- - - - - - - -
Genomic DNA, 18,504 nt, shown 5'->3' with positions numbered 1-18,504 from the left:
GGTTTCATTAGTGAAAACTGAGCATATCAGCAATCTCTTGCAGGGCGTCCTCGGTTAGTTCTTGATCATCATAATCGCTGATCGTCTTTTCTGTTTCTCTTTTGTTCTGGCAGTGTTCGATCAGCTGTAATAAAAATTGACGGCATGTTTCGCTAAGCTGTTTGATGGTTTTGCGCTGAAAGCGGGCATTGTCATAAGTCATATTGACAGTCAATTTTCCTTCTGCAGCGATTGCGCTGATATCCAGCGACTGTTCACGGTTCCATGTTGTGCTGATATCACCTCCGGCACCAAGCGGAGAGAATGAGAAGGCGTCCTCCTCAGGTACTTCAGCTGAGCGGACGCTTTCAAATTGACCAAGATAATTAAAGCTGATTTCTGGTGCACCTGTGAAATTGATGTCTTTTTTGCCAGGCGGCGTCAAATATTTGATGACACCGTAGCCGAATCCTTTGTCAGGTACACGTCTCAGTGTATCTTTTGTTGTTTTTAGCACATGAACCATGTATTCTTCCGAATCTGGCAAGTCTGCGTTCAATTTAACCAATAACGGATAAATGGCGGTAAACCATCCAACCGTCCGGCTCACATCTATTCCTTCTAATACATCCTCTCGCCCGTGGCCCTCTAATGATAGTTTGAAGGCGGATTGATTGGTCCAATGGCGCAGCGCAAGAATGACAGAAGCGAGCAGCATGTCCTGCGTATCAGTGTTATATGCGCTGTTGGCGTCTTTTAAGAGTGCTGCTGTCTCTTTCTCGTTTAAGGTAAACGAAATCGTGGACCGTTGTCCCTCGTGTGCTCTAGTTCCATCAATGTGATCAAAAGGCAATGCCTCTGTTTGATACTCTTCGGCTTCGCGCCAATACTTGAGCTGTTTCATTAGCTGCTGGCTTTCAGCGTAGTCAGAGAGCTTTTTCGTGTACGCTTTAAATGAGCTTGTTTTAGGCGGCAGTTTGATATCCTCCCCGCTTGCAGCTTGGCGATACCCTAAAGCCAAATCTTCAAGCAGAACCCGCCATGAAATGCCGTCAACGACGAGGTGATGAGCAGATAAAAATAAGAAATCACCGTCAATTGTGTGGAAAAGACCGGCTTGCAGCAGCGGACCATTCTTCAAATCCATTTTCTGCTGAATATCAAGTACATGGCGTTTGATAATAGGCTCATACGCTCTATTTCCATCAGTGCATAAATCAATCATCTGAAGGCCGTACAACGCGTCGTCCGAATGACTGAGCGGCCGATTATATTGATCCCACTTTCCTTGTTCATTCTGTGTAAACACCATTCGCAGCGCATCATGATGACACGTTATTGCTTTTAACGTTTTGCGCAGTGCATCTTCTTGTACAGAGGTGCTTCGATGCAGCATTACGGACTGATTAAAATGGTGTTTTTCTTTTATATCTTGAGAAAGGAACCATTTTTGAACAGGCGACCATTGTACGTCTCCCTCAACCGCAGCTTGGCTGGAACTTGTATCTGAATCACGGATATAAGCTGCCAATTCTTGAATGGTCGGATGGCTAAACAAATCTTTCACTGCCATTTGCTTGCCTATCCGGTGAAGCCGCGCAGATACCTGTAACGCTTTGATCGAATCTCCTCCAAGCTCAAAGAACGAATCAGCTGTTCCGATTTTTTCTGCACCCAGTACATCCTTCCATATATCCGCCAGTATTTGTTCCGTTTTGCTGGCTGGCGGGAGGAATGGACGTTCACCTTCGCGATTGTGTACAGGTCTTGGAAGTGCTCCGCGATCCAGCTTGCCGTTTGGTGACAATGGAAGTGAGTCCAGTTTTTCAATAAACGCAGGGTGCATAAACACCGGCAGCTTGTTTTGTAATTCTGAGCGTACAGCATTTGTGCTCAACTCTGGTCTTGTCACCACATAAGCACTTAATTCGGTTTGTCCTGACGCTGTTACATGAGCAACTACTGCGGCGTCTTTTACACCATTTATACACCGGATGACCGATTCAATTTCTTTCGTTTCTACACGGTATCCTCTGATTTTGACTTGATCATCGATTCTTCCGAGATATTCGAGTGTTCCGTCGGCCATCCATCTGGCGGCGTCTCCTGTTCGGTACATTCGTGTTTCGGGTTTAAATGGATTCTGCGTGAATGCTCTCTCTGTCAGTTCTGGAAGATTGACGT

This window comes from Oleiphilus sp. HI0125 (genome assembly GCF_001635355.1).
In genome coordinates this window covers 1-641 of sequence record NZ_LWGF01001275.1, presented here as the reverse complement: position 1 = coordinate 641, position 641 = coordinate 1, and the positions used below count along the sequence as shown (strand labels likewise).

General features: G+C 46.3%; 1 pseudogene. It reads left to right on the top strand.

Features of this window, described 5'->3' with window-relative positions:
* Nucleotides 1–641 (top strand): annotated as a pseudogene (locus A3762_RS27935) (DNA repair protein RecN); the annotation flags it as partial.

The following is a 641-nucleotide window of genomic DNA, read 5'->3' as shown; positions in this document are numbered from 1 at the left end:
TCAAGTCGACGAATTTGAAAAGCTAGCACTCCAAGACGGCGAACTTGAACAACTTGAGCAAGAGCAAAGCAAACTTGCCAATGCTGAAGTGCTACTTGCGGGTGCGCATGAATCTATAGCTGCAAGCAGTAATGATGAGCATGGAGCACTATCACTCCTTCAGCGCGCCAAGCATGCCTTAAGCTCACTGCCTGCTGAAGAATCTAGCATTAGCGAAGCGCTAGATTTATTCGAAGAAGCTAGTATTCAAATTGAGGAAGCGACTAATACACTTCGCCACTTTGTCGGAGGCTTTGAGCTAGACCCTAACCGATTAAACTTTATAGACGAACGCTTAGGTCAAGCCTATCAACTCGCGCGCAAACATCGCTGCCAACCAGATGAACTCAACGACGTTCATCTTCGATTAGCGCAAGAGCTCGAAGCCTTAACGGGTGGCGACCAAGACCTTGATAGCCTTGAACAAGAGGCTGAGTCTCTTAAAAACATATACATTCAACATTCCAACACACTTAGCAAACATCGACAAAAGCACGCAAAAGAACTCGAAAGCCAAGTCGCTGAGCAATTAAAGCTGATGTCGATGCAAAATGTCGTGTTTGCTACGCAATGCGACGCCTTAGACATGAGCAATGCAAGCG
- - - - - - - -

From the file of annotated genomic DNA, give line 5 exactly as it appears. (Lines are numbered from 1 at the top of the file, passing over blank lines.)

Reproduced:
General features: G+C 46.3%; 1 pseudogene. It reads left to right on the top strand.